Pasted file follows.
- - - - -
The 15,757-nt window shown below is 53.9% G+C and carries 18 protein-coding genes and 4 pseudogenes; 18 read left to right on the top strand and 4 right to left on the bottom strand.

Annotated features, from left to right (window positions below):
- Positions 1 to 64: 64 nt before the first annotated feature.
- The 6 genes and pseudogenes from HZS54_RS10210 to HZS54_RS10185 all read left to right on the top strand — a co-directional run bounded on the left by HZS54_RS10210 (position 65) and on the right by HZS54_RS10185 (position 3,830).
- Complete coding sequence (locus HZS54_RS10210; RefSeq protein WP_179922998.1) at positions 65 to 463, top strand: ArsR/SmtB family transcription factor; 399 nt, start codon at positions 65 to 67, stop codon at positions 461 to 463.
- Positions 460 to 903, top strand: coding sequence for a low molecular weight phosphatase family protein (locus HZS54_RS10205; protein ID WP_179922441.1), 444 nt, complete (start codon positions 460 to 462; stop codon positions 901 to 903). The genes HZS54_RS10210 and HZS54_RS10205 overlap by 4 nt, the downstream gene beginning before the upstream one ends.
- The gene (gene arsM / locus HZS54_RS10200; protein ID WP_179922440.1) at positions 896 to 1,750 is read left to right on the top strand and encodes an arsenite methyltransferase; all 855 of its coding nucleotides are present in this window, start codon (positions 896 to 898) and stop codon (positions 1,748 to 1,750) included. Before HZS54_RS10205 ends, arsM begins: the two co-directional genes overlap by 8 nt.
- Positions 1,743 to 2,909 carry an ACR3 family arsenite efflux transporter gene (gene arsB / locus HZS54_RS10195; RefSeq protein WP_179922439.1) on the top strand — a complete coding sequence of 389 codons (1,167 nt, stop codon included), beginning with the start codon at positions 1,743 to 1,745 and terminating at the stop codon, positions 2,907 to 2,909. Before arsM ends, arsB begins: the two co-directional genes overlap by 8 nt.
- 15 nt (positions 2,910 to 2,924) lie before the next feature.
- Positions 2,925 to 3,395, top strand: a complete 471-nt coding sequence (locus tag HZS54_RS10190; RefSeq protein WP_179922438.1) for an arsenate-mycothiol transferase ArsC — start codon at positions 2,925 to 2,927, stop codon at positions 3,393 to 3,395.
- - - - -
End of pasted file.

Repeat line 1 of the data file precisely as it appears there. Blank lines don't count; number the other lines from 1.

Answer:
The 15,757-nt window shown below is 53.9% G+C and carries 18 protein-coding genes and 4 pseudogenes; 18 read left to right on the top strand and 4 right to left on the bottom strand.